Website review by Mieke VanderBorght, Common Sense Education | Updated March 2014


Collaborative writing platform has the potential to motivate

Learning rating
Community rating
Based on 5 reviews
Privacy rating
69%| Warning Expert evaluation by Common Sense
Subjects & Skills
English Language Arts, Communication & Collaboration, Creativity

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Pros: Offers a unique way to unleash students' creativity by building on the work of others.

Cons: The voting structure has potential to turn off students who struggle with writing.

Bottom Line: There's creativity possibility in this tool's unique brand of collaborative and competitive writing, but teachers should take care to keep things positive, especially for less confident students.

BoomWriter offers a few resources to get started. Teachers can take advantage of the pre-made lesson plans; there are ideas on how to turn BoomWriter into an entire teaching unit. For example, teachers can introduce various writing techniques (similes and metaphors, figurative language, dialogue, etc.) and encourage students to use them in their own writing. Or, teachers can use vocabulary lists from any subject to give students a chance to use newly learned words.

Teachers can use writing prompts to support units on different subjects, as well. In social studies, students could write historical fiction to explore past events, or have students respond to a story start pulled from a well-known book that challenges students to rewrite the rest. In science classes, teachers could use the ProjectWriter tool to have students create study guides of key terms and concepts. Writing can happen individually or in pairs/small groups. Students can create books as a whole class, or teachers can break the class into two and have students compare the path each group took to develop the same story start. This could even happen between classrooms.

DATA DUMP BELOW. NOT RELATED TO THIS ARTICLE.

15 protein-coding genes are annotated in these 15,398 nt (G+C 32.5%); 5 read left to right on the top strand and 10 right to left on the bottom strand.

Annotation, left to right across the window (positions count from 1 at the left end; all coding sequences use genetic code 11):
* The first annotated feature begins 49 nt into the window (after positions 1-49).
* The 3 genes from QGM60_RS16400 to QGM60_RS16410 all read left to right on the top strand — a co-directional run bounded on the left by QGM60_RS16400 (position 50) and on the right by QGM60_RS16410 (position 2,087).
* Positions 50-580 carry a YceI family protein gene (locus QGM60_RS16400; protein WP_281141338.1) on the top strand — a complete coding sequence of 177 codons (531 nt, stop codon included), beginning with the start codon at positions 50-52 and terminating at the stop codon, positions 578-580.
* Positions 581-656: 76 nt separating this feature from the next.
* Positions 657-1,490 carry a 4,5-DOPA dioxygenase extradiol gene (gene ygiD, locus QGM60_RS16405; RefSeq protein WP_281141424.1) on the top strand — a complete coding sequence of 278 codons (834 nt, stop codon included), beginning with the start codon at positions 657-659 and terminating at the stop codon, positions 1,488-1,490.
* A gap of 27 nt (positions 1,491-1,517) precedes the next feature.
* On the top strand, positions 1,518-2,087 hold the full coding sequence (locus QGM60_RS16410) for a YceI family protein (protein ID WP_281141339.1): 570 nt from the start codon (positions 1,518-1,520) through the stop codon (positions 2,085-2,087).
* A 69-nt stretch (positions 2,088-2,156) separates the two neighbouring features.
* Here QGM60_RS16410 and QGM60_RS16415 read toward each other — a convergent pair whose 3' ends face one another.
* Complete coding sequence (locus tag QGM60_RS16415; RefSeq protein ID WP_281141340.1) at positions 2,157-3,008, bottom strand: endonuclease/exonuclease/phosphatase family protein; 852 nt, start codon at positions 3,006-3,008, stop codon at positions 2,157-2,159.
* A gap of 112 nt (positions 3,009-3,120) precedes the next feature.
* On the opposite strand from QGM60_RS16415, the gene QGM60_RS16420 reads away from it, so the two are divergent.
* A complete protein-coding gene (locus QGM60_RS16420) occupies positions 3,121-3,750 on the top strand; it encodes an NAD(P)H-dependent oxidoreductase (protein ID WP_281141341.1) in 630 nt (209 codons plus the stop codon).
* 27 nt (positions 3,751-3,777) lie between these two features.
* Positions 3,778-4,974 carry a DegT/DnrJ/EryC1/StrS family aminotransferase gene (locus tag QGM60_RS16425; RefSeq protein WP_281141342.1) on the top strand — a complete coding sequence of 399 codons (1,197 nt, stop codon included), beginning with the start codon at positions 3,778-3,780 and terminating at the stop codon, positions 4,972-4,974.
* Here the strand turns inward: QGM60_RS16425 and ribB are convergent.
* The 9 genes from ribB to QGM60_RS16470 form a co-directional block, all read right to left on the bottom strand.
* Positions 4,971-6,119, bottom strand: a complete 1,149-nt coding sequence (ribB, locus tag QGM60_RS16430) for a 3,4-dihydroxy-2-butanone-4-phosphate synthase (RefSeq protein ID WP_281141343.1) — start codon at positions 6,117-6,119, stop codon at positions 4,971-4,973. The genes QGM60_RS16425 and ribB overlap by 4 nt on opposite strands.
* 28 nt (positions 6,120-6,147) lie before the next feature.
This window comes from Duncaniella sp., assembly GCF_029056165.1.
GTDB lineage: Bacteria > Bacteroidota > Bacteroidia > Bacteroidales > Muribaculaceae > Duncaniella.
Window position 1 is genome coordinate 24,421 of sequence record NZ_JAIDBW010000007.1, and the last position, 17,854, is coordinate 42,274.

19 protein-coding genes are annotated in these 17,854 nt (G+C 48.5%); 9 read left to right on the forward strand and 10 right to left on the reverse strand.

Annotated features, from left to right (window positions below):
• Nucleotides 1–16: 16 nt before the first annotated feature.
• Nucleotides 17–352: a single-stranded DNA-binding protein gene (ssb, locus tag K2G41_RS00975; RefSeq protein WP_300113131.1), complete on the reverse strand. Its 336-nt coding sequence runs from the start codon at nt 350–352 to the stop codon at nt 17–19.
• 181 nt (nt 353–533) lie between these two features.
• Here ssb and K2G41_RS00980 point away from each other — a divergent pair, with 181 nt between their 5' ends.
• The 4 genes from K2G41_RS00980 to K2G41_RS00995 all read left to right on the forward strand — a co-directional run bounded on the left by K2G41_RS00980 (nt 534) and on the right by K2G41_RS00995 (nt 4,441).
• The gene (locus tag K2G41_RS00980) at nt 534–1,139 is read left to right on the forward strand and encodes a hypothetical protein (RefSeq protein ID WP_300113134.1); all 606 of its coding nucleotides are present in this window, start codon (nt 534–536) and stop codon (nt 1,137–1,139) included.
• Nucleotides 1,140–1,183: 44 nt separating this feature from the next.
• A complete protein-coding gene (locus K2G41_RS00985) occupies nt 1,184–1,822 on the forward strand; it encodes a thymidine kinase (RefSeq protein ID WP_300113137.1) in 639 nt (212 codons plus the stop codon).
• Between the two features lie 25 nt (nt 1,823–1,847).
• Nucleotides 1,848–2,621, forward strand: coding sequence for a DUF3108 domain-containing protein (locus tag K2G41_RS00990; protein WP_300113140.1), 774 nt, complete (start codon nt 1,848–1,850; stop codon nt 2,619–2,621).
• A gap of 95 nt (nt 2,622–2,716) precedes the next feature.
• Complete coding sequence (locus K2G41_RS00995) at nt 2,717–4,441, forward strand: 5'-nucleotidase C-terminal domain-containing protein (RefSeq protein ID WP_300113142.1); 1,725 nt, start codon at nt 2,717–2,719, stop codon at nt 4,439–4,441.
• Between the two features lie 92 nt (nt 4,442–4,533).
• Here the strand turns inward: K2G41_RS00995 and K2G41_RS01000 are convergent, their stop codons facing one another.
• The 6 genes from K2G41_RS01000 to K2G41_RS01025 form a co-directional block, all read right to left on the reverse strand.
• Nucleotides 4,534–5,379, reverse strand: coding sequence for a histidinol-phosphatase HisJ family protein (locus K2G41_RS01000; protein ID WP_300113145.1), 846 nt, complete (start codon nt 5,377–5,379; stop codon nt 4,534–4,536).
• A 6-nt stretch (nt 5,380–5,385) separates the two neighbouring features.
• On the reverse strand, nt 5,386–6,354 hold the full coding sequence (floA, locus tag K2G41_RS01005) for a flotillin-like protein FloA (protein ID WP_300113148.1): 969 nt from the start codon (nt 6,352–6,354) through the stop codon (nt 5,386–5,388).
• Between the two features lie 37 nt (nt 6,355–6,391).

If your students really take to BoomWriter, you might look into the Writing Bee events which offer opportunities to collaborate with writers across the country.

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BoomWriter is a web-based writing platform that focuses on getting students to collaborate, both as writers and readers. Teachers can assign three types of writing projects: StoryWriter, WordWriter, and ProjectWriter. StoryWriter is the most fun. It allows students to co-author their own books. Teachers provide a "story start" -- essentially a first chapter -- and students write a follow-up chapter, submitting them for teacher approval. Meanwhile, other students vote anonymously on approved chapters; only the winning chapter's author is revealed, and their chapter is then added onto the story. From there, students go back to the drawing board, write versions of chapter three, submit for approval, and vote again. The process repeats until the book is finished. WordWriter lets teachers provide a list of vocabulary words that students must use in context in their writing. ProjectWriter focuses on nonfiction by having students create a textbook-like collection of academic-oriented writings. 

Teachers, students, and anyone who visits the site (or Chrome app) can read completed books and even buy hard copies. Extras include Boomer Bucks that students earn for submitting chapters; they'll use these to buy accessories for their "Boomer," or avatar. There are also "celebrity" writing competitions and pre-made lesson plans for teachers.